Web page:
Clean Power Plan

Salt Lake Chamber's Evans says businesses moving toward clean energy despite Utah's rule litigation

As many states suspend planning on U.S. EPA's Clean Power Plan pending litigation, how are businesses and local chamber of commerce chapters responding? During today's OnPoint, Ryan Evans, vice president of business and community relations at the Salt Lake Chamber of Commerce, explains why his organization is encouraging efficiency and clean energy investments, despite Utah's participation in the power plan lawsuit. Evans, who is also an advisory board member of the Chambers for Innovation and Clean Energy, discusses local-level small-business trends on clean energy.


Monica Trauzzi: Hello, and welcome to OnPoint, I'm Monica Trauzzi. With me today is Ryan Evans, vice president of business and community relations at the Salt Lake Chamber. Ryan is also an advisory board member of the Chambers for Innovation and Clean Energy. Ryan, thank you so much for coming on the show.

Ryan Evans: Thank you for having me.

Monica Trauzzi: Ryan, the Chambers for Innovation and Clean Energy recently released a series of videos highlighting a broad range of Chamber of Commerce CEOs speaking about how clean energy is benefiting small businesses. What is your chamber doing to encourage clean energy?

Ryan Evans: For probably about eight years, we've been heavily involved in more on the energy efficiency side and then lately more on the clean energy side and it really started around the issue of air quality in Utah. In Utah, we have about 90 percent of the days that are beautiful sunshiny days, but about 15 to 30 days a year we have some air quality challenges, and to help address that, we got into the space of looking at how energy efficiency and smarter energy use could be good for businesses as well as the economy and really what that meant to the bottom line of their business and to the Utah economy as a whole.

Monica Trauzzi: You come from a conservative chamber, why the involvement in the chamber's renovation and clean energy? Kind of interesting.

Ryan Evans: It makes sense. Utah has not only just some unique environmental issues that we do tackle and clean energy is one of those solutions, but at the same time, clean energy's bringing a lot of jobs to the state of Utah. In Utah, we actually have the all-of-the-above mentality. Therefore, we're looking at all and any energy production. Yes, there's still a very vibrant coal and fossil fuel industry in Utah; however, renewables and energy efficiency are part of the solution going forward.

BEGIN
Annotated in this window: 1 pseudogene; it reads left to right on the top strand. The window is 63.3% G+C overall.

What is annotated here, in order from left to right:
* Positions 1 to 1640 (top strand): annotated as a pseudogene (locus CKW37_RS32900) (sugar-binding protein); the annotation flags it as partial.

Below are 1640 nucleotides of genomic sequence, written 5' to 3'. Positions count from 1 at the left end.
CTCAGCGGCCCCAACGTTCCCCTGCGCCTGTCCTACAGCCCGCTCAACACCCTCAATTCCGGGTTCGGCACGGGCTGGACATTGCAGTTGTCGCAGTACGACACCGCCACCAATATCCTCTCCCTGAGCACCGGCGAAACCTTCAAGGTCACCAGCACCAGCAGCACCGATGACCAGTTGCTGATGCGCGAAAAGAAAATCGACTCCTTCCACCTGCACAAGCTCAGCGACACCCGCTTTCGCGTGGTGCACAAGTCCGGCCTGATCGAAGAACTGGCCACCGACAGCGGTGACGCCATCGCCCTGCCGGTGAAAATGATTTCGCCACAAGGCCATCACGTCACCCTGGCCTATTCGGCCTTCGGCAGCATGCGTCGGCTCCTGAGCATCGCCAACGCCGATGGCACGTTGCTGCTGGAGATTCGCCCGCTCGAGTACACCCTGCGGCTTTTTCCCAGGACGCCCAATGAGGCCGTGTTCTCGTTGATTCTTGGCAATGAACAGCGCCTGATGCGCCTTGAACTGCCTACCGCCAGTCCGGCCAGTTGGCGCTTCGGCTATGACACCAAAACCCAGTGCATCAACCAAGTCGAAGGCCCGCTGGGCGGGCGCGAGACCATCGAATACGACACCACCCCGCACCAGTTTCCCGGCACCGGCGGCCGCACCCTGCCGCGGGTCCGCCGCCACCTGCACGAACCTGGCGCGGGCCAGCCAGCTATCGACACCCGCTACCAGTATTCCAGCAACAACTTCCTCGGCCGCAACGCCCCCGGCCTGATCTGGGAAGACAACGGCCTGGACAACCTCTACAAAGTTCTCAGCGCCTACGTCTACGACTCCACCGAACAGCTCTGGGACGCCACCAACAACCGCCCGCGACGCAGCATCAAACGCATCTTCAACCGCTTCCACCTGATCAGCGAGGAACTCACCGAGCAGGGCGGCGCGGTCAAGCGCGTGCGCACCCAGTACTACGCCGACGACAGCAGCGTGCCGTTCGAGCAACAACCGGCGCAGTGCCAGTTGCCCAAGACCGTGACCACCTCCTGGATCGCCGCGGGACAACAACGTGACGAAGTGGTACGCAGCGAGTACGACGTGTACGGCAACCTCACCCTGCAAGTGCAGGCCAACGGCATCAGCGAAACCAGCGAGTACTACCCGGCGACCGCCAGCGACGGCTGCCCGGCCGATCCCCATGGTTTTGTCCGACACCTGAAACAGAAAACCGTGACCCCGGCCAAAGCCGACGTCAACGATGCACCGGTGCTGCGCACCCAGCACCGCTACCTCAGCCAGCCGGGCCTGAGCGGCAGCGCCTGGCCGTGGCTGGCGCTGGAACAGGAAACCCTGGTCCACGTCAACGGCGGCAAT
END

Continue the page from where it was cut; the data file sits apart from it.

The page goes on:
Monica Trauzzi: To that end, Utah has suspended planning on the Clean Power Plan. Your state is also one of the states involved in the lawsuit against EPA. You represent more than 8,000 businesses in Utah. Are the business views you are presenting being represented on the state level? Seems like there might be a bit of a disparity.

Ryan Evans: I think in Utah it just comes down to the actual implementation. I think that's where the -- maybe where the gray area is. I think that overall our state is headed towards what the Clean Power Plan hopes to actually achieve. We've been on this course for a long time of phasing out coal due to market conditions. Natural gas is easily supplanting what we have in coal in terms of our electric production from power plants, but then at the same time, our local utility, Rocky Mountain Power, which is a PacifiCorp company, projects to use about or to meet about 86 percent of our future goals for energy needs, via energy efficiency programs. We've got that focus already on renewables. Renewables is on the rise; energy efficiency is definitely a huge part of that state plan.

Monica Trauzzi: Then with what seems like a natural shift towards clean energy and with this new dynamic in many cases is a broad costly policy like the Clean Power Plan then needed?

Ryan Evans: I think that in a lot of ways, it will help push other states maybe that aren't doing this. Again, it's one of those challenges that I think you have to look at from a state-by-state issue, but again, I think the most important thing about that Clean Power Plan is the realism that probably across the country, a vast majority of utilities are already moving towards electric generation via natural gas over coal regardless. I think -- that's kind of the -- what I see the trend being regardless and I think it just comes down to what each state needs on an individual state basis.

Monica Trauzzi: The U.S. Chamber of Commerce has come out in strong opposition to the Clean Power Plan. Do you believe that they are fairly representing the broad range of interests that they oversee?

Ryan Evans: I think where they're coming from is on that regulatory side and maybe some of the challenges that it would impose and some of the economic hardships that could impose on some states in some regions and some businesses. They are a very large business -- broad-based business organization. They have to look at what really matters to their members, and they probably have a very strong contingent of members that would be challenged by this and that's understandable. Not everybody will see eye to eye on a huge plan like this.

Monica Trauzzi: All right, we will end it right there. Thank you so much for your time. Thanks for coming on the show.

Ryan Evans: My pleasure. Thank you very much.

Monica Trauzzi: Thanks for watching. We'll see you back here tomorrow.

[End of Audio]



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